- Greatly improve understanding of ice shelf melt dynamics
- Ground-truth airborne and spaceborne remote sensing data
- Constrain numerical model parameters for predicting future ice shelf melt, collapse, and sea-level rise
- Contribute to NASA Earth Science Decadal Survey question "How much will sea level rise, globally and regionally, over the next decade and beyond, and what will be the role of ice sheets and ocean heat storage?"
- Advance JPL Quest 1: "Understand how Earth works as a system and how it is changing"
- Advance JPL Quest 7: "Use our unique expertise to benefit the nation and planet Earth"

Preliminary model-based studies show that even a relatively small array of IceNodes could provide extremely high science value return compared to current remote sensing limitations.

diagram reconstructing grounding zone melt rate
Relatively small IceNode arrays can advance state-of-the-art science


An IceNode research prototype has been developed at JPL and is currently undergoing field testing and performance characterization.

Going forward, the IceNode project seeks funding to develop a full fleet of IceNodes and conduct an Antarctic field campaign to elucidate the melt dynamics of Antarctic ice shelves and their effects on future sea-level rise.

IceNode deployed above a borehole on Lake Superior, Michigan
IceNode deployed above a borehole on Lake Superior, Michigan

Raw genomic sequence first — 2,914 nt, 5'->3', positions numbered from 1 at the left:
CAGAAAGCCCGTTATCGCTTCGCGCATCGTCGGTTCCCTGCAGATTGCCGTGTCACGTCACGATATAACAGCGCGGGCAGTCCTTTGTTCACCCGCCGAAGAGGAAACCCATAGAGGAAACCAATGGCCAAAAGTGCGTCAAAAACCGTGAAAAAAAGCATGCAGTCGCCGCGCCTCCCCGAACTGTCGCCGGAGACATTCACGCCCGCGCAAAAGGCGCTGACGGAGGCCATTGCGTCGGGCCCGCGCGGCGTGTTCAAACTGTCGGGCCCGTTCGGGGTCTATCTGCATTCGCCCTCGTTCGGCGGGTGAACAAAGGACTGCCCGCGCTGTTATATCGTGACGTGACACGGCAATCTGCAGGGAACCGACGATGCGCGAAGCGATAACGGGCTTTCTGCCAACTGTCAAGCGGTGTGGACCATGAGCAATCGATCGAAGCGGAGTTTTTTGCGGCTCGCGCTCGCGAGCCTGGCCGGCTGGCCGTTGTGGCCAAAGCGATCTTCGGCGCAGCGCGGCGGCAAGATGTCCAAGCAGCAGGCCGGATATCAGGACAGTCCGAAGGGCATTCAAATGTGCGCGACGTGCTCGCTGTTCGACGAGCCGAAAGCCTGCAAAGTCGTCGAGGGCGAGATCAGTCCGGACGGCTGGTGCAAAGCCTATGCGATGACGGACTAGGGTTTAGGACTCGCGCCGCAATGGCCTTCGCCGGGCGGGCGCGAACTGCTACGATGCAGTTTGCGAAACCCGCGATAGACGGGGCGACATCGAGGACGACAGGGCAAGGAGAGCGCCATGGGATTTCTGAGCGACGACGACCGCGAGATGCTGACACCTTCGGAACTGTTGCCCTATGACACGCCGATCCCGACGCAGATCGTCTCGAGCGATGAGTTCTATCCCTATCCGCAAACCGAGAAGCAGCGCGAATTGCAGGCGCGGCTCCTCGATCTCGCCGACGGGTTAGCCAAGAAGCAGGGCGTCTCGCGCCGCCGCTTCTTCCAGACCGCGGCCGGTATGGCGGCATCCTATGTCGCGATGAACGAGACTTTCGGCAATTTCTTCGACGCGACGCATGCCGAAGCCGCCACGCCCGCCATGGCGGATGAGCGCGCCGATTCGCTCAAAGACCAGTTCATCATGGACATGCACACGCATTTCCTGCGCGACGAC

Surface view of IceNode down the borehole
Surface view of IceNode down the borehole
looking up back up at the water
IceNode descended to 25m below the ice surface
Underwater view of IceNode landed on the underside of the ice
Underwater view of IceNode landed on the underside of the ice
picture of the IceNode lake deployment team
The IceNode Lake Superior MI Field Team. From left to right: Josh Moor (Sisu Field Solutions), Evan Clark (PI), Paul Glick, Xavier Zapien, Jacob Kosberg, Vickie Siegel (Sisu Field Solutions)



IceNode JPL Core Team (active): Evan Clark (PI) (397K), Paul Glick (347C), Patrick Phelps (357A), Ian Fenty (329C), Eric Rignot (3340), Federico Rossi (347N), Jacob Kosberg (3227), Justin Schachter (347A), Michael Schodlok (329C), Xavier Zapien (347A)
Moss Landing Marine Labs (Primary Instrument Package): Tim Stanton (Co-I)
MRV Systems Team (VBS subsystem design + underwater engineering expertise): Theresa Friske, Fritz Stahr, Ian Culhane, Christian Sarason, Ronnie Nigash, David Faust, Charlie Parker

Past Members:
JPL: Tyler Okamoto (347C), Christine Gebara (355L), Gauri Madhok (397K intern), Ara Kourchians (347A), Patrick McGarey (347F), Flora Mechentel (355L), Brendan Santos (397K intern), Dane Schoelen (347C), Ben Wolsieffer (397K intern), Kelly Nguyen (397K intern), Andrew Branch (397K), David Thorne (397K intern)
CSULA JUCI Senior Capstone Project Team: Arthur Balyan, Mitch Chau, Sean Heineman, Richard Lam, Miray Ouzounian, Ann Nye (advisor)


Office of the Chief Scientist and Chief Technologist (OCSCT) Topical Research and Technology Development Program (TRTD)